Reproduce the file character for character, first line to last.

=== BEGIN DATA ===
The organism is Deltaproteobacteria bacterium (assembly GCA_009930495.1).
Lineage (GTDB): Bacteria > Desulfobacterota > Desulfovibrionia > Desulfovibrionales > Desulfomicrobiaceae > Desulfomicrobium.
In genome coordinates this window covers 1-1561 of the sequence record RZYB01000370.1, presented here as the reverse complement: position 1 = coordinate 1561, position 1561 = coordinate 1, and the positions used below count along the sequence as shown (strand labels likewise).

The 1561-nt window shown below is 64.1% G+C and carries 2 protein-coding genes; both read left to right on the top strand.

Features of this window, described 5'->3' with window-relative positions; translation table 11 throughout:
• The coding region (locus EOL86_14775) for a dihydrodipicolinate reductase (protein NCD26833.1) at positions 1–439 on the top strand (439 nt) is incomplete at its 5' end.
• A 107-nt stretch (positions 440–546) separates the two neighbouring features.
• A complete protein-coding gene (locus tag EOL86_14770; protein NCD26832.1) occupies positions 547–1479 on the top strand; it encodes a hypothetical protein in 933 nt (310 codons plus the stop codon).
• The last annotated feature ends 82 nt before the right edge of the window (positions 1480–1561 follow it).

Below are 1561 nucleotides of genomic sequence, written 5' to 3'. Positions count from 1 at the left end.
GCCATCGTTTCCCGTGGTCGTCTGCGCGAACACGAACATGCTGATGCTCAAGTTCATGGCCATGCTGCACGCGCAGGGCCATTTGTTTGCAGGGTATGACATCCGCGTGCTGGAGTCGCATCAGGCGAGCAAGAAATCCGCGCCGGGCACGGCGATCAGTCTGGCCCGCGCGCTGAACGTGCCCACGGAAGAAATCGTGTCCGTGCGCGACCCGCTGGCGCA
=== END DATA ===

The organism is Deltaproteobacteria bacterium (assembly GCA_009930495.1).
Lineage (GTDB): Bacteria > Desulfobacterota > Desulfovibrionia > Desulfovibrionales > Desulfomicrobiaceae > Desulfomicrobium.
In genome coordinates this window covers 1-1561 of the sequence record RZYB01000370.1, presented here as the reverse complement: position 1 = coordinate 1561, position 1561 = coordinate 1, and the positions used below count along the sequence as shown (strand labels likewise).

The 1561-nt window shown below is 64.1% G+C and carries 2 protein-coding genes; both read left to right on the top strand.

Features of this window, described 5'->3' with window-relative positions; translation table 11 throughout:
• The coding region (locus EOL86_14775) for a dihydrodipicolinate reductase (protein NCD26833.1) at positions 1–439 on the top strand (439 nt) is incomplete at its 5' end.
• A 107-nt stretch (positions 440–546) separates the two neighbouring features.
• A complete protein-coding gene (locus tag EOL86_14770; protein NCD26832.1) occupies positions 547–1479 on the top strand; it encodes a hypothetical protein in 933 nt (310 codons plus the stop codon).
• The last annotated feature ends 82 nt before the right edge of the window (positions 1480–1561 follow it).

Below are 1561 nucleotides of genomic sequence, written 5' to 3'. Positions count from 1 at the left end.
GCCATCGTTTCCCGTGGTCGTCTGCGCGAACACGAACATGCTGATGCTCAAGTTCATGGCCATGCTGCACGCGCAGGGCCATTTGTTTGCAGGGTATGACATCCGCGTGCTGGAGTCGCATCAGGCGAGCAAGAAATCCGCGCCGGGCACGGCGATCAGTCTGGCCCGCGCGCTGAACGTGCCCACGGAAGAAATCGTGTCCGTGCGCGACCCGCTGGCGCA